Hexagram 8, line 3

比之匪人.

Bi 比: see line 1.

Fei 匪: ‘without’:

眾,罔與守邦…
If the sovereign had not the multitude, there would be none to guard the country (for him)…
Shujing 書經 (tr. Legge)

析薪如之何、斧不克。
取妻如之何、媒不得。
How do we proceed in splitting firewood?
Without an axe it cannot be done.
How do we proceed in taking a wife?
Without a go-between it cannot be done.
Shijing 詩經 (tr. Legge)

Most translators and interpretators regard feiren 匪人 as one word and read it as feiren 非人. Fei 匪 is a much used loan for fei 非. The Shanghai Manuscript and the Mawangdui Yijing both use 非 instead of 匪.  A feiren then is a bad person, a villain, or someone who acts out of resentment. The Zuozhuan tells about a battle between the state of Zheng 鄭 and the state of Song 宋  during which the state of Song was defeated and one of its officials, Hua Yuan, was imprisoned:

將戰,華元殺羊食士,其御羊斟不與,及戰,曰,疇昔之羊,子為政,今日之事,我為政,與入鄭師,故敗,君子謂羊斟非人也,以其私憾,敗國殄民,於是刑孰大焉.
When the battle was impending,Hua Yuan slaughtered sheep to feed the soldiers, and did not give any to Yang Zhen, his charioteer. When the battle came on, Zhen said, “In the matter of the sheep yesterday, you were the master; in the business of today, I am the master.” With this he drove with him into the army of Zheng, which caused the defeat. The superior would call Yang Zhen a bad person. For his private resentment he brought defeat on his State, and destruction on [many of] the people. No crime could deserve greater punishment.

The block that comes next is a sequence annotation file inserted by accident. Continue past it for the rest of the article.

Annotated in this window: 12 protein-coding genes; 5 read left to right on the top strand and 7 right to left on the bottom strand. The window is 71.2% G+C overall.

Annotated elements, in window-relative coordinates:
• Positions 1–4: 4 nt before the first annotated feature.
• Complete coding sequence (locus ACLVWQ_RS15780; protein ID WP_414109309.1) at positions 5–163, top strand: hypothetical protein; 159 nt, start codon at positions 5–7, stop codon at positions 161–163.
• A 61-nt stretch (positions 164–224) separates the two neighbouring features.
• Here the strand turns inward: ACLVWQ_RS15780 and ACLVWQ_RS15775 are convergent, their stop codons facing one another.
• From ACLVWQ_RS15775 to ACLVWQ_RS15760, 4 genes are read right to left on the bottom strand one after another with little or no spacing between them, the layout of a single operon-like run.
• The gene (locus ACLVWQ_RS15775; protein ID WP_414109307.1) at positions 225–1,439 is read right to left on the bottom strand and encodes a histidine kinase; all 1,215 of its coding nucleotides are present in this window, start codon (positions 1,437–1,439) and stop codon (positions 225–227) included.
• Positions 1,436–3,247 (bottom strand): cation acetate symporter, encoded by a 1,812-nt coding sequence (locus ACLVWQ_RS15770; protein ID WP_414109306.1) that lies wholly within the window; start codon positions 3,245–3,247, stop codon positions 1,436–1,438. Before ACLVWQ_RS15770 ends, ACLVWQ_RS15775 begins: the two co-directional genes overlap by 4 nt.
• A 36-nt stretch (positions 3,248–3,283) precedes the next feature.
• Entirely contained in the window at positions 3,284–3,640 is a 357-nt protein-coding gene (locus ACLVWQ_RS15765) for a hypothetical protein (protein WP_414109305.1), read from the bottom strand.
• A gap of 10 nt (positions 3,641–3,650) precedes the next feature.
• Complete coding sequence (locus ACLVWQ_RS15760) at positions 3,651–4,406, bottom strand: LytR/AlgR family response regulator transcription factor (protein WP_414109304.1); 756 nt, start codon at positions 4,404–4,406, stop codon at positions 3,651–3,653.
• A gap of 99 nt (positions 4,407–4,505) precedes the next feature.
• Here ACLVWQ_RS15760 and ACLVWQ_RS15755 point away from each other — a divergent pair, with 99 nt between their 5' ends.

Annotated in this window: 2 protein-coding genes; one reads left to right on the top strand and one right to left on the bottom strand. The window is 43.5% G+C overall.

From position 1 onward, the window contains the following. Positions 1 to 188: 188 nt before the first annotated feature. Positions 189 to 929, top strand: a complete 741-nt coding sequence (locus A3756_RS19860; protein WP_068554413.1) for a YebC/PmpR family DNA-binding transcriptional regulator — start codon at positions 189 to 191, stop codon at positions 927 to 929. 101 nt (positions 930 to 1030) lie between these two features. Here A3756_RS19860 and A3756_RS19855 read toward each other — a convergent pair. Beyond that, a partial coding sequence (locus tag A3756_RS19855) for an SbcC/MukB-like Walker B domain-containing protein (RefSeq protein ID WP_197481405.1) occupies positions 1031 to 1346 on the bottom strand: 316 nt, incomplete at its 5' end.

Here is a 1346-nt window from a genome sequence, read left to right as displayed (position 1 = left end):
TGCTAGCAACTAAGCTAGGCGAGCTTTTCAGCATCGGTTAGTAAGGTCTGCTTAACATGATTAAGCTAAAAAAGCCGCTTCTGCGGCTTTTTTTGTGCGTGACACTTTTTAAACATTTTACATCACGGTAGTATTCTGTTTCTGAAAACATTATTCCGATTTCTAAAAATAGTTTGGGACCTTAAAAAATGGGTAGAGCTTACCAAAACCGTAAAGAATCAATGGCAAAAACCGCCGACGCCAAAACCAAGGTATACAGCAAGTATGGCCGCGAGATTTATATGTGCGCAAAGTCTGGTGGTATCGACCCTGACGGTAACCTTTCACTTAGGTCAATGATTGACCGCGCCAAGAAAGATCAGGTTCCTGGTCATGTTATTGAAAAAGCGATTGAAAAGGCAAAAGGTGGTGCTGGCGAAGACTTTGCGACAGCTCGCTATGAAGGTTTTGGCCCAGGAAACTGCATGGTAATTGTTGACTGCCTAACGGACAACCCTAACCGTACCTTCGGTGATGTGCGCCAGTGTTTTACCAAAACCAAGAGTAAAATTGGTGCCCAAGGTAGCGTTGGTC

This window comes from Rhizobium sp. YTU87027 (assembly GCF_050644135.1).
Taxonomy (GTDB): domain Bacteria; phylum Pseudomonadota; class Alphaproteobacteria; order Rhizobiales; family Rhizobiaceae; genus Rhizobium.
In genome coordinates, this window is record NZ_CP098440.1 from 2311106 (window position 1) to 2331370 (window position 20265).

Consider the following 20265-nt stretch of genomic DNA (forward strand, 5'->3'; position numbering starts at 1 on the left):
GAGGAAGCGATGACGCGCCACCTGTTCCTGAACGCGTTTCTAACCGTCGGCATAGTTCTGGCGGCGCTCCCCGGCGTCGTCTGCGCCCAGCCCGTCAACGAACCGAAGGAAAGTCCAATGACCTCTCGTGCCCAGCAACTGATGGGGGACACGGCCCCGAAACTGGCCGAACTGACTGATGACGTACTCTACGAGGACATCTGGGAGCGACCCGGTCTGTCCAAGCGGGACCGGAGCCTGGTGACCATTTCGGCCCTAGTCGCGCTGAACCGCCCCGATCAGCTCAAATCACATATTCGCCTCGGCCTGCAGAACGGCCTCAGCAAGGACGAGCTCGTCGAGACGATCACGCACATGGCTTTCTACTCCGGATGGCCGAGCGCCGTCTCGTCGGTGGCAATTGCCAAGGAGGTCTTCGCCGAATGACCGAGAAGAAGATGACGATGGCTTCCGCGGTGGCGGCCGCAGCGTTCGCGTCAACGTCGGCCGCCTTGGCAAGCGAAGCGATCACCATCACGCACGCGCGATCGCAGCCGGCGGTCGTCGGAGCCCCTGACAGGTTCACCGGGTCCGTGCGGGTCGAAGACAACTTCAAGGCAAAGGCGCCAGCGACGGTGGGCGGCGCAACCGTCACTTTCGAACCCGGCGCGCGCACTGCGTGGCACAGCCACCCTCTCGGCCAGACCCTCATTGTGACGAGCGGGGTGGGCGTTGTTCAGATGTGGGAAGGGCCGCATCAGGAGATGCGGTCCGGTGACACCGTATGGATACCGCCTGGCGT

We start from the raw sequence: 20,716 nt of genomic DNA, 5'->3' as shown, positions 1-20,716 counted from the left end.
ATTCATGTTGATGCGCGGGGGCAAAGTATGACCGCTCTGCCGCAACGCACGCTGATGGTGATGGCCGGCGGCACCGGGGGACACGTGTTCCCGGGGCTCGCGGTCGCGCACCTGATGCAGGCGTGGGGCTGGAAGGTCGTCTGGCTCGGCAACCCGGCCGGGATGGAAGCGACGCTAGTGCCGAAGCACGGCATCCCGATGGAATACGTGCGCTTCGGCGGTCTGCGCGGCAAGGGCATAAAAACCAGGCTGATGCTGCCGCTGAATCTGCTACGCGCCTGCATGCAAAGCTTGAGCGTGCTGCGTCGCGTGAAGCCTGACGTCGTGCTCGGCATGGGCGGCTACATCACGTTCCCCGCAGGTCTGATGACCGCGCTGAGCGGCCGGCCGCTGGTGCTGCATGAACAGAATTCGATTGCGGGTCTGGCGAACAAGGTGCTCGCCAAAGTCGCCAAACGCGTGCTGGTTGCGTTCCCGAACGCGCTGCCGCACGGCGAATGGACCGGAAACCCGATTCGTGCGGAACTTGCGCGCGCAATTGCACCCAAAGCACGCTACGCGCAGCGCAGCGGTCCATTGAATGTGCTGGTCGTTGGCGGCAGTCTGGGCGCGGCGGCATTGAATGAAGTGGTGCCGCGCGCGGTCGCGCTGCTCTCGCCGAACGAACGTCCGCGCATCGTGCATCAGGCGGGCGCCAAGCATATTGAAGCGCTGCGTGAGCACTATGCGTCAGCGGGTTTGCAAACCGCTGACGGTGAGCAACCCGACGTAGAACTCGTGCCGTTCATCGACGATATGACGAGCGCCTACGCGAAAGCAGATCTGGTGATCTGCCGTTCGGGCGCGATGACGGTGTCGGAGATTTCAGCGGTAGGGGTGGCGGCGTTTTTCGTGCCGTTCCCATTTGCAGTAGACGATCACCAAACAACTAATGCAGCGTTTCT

Zuozhuan 左傳 (tr. Legge p. 289, adjusted)

Feiren can also mean ‘to criticize others’:

非人者必有以易之,若非人而無以易之,譬之猶以水救火也.
Whoever criticizes others must have something to replace them. Criticism without suggestion is like trying to stop flood with flood and put out fire with fire.
Mozi 墨子 (tr. W.P. Mei; see also Ian Johnston, The Mozi – A Complete Translation, p. 147)

Although ‘bad person’ is a valid translation for feiren I read fei as ‘without’ because to me this seems to be one of the earliest usages of the word. This line might speak of an intention to bond but no suitable or willing allies are found. The fact that the text doesn’t conclude that the meaning of this line is bad or inauspicious (xiong 凶) while other ominous line texts do end with this conclusion also pushed me in this direction: if ‘bonding with bad people’ was the intended meaning I would expect the text to end with xiong. But the text just seems to state the fact that no allies are available at the moment. But I must confess I am still wondering if this is a plausible interpretation.  Lu Deming 陸德明 says in his 經典釋文 that the Yijing edition of Wang Su 王肅 (195–256)  has the character xiong 凶 added to the sentence. The excavated texts and the received text do not have this character so it is likely to be a later interpretation of the meaning of the line text, possibly based on the meaning of ‘bad person(s)’ for feiren.

Bonding without people.

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One Response to Hexagram 8, line 3

  1. Kevin says:

    Thank you – nice work.

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